OGL Why We Should Work With WotC

Dausuul

Legend
Perhaps, you also have to factor in whether anybody trusts WOTC to abide by an agreement they made into perpetuity. Because nobody wants to be here again in another 20 years. That's the bigger factor, I think.
If a court rules that the OGL 1.0a is not revocable, then you don't have to trust Wizards. They don't get endless bites at the apple. Frivolous litigation is a thing. (I think frivolous litigation is what would apply in the case that Wizards kept hoking up increasingly outlandish excuses to challenge the OGL in court, but IANAL.)

This is why I suspect Wizards will think long and hard before filing any lawsuit that could result in such a ruling. The threat that they could sue serves them almost as well as if they'd filed suit and won, without the risk that they might lose, or the storm of bad publicity that would hit them either way. Per our resident lawyers, there seems no plausible way for a 3PP to take the initiative here -- Wizards merely announcing "We have deauthorized 1.0a" doesn't give anyone else a cause of action to haul them into court. So Wizards can hold that threat suspended over everyone's head as long as they want to. Maybe toss out a C&D here and there to keep anyone from getting complacent.

Of course, if there is a big 3PP that is publicly and loudly defying Wizards, that forces their hand. If they don't file suit, they are revealed as a paper tiger and the threat loses force. But most of the big 3PPs are extricating themselves from the OGL. Wizards can deal with the little fish at its leisure or not at all.
 
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You know what I love about Rifts? I can't remember anything about South America other than vaguely that there were vampire gods or something, but now that you've said it, I 100% believe that there were psychic cats running around, and I find the idea of them being anthropomorphic cats and just normal cats with psychic abilities equally plausible.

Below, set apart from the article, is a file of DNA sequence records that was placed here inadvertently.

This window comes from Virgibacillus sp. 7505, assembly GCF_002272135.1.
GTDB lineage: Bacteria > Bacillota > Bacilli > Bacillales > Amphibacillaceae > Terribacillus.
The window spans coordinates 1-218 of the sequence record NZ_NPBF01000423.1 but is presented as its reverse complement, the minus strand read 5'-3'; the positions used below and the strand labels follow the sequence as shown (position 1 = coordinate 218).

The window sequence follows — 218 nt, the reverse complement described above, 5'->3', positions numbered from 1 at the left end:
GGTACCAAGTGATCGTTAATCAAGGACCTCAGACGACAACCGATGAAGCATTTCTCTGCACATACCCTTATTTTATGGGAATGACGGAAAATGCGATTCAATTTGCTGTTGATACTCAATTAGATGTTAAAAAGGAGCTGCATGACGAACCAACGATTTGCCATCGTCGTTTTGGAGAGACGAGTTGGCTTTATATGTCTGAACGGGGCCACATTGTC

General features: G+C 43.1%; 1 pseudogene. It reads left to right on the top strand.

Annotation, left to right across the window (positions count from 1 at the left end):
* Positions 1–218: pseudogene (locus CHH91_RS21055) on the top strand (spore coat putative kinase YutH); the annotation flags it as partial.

Rifts: Vampire Kingdoms - aka Mexico - is actually a third and separate book (with the vampire gods and so on - it went pretty hard!).

And absolutely re: the cats. Even after I wrote that I was like "Oh it sounds like they might just be normal cats", and then I was like "You know what, in one of the books they probably were so..."

I still love the friendly psychic worms from Rifts: Atlantis and am sad I never got to play one.
 


Lanefan

Victoria Rules
Was there ever a period when most players got their D&D books from gaming stores?
During the 3e era, I'd say, yes.
Even in the 1980s when D&D was smaller there weren't that many stores selling RPG products. We had to look for them at bookstores, comic book stores, toy stores and even hobby stores like Michael's. The place I got the Monster Manual in 1980 was a train hobbyist store at a mall.
That's because in the early 80s there were very few if any dedicated gaming stores. There were comic book stores, some of which branched into D&D and other games, and for a while in the mid 80s D&D products could be found everywhere (I once bought a module off a rack of modules in what was otherwise a greeting card shop), but the dedicated gaming store wasn't really a common thing until Magic broke.
 

Was there ever a period when most players got their D&D books from gaming stores? Even in the 1980s when D&D was smaller there weren't that many stores selling RPG products. We had to look for them at bookstores, comic book stores, toy stores and even hobby stores like Michael's. The place I got the Monster Manual in 1980 was a train hobbyist store at a mall.
Walden Books was were I got most of my 2e books... for 3e we got our first gaming store... we have gone through 4 or 5 now each lasts about a year. Now my buddy owns a comic shop and I get half there and half from amazon...
 

Lanefan

Victoria Rules
Even if D&D mechanics were somehow patentable (an assertion I do not concede), it's far too late for that. The public disclosure grace period of one year, and the patent duration of 20 years, has seen to that. Patents are off the table, whether by applicability or by calendar. All that leaves is trade mark, product identity and copyright.

And as for US-centric views... Hasbro is a US corporation.
Hasbro is a US corporation, true, but I'm in Canada thus if I were to publish something a bit too D&D-adjacent it's Canadian law I'd have to answer to, not American; and here the rules are - while similar - different enough to matter.

So yes, the post saying that not all countries view this stuff the same makes a valid point.
 

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